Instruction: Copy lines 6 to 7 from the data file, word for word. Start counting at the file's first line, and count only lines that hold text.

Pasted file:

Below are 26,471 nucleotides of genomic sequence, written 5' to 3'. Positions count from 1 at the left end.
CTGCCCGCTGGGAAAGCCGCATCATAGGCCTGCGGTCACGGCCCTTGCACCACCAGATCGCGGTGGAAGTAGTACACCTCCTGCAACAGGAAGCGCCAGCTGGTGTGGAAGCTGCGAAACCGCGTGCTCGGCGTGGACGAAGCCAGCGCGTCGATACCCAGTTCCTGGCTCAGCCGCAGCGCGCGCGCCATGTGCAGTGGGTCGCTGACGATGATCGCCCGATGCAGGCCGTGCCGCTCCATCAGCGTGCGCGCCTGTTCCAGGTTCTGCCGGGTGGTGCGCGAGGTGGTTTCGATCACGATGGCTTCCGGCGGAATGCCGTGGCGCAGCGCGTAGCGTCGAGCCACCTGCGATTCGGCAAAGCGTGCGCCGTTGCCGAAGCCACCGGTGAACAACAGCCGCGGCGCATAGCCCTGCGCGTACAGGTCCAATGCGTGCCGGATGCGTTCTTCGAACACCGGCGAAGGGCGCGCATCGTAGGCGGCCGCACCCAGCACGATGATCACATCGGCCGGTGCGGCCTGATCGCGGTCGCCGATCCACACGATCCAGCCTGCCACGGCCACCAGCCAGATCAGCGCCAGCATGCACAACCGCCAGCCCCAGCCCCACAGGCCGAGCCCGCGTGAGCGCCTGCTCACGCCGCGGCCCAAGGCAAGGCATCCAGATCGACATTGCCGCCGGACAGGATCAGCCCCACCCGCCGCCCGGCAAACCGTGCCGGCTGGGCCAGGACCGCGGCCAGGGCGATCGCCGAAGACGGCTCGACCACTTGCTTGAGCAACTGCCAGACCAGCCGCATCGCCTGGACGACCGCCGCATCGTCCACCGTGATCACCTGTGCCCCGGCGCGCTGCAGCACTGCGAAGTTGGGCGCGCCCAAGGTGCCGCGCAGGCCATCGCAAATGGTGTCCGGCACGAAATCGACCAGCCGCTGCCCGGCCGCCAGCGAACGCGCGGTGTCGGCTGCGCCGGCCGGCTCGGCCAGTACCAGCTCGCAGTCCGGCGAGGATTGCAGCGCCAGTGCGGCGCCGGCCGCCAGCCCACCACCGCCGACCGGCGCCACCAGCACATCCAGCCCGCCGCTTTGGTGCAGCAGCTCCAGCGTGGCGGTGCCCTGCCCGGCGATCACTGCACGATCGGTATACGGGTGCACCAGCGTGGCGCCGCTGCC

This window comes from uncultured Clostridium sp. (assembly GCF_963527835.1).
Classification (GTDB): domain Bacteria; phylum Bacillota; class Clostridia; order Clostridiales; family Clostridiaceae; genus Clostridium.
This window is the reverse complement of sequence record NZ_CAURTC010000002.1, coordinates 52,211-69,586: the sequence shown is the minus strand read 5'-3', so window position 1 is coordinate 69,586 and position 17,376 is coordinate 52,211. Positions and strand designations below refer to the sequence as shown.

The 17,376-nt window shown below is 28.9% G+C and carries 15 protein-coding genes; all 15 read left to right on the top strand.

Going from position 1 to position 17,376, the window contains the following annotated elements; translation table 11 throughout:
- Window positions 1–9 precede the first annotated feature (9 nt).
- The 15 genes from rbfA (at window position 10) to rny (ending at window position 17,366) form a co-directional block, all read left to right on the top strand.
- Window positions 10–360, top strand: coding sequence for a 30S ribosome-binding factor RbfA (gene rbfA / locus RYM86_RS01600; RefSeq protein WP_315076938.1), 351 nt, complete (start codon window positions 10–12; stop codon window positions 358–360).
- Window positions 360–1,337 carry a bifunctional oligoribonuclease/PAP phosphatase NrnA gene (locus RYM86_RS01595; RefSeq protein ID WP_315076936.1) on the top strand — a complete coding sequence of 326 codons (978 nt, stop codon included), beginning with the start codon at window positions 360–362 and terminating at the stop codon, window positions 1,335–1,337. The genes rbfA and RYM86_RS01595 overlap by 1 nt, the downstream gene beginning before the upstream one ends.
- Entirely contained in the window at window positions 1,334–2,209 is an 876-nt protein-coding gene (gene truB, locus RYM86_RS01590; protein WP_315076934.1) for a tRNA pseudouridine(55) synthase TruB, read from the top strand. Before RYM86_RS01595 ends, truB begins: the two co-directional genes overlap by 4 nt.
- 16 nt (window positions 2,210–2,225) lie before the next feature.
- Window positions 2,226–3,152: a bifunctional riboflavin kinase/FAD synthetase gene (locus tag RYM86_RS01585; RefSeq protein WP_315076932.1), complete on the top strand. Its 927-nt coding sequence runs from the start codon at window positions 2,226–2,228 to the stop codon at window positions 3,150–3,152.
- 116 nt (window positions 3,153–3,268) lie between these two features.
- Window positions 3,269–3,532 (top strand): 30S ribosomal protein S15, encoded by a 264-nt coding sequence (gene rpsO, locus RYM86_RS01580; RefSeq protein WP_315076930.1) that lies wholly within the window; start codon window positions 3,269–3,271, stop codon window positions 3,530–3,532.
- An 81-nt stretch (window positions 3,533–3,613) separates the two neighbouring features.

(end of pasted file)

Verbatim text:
The 17,376-nt window shown below is 28.9% G+C and carries 15 protein-coding genes; all 15 read left to right on the top strand.

Going from position 1 to position 17,376, the window contains the following annotated elements; translation table 11 throughout: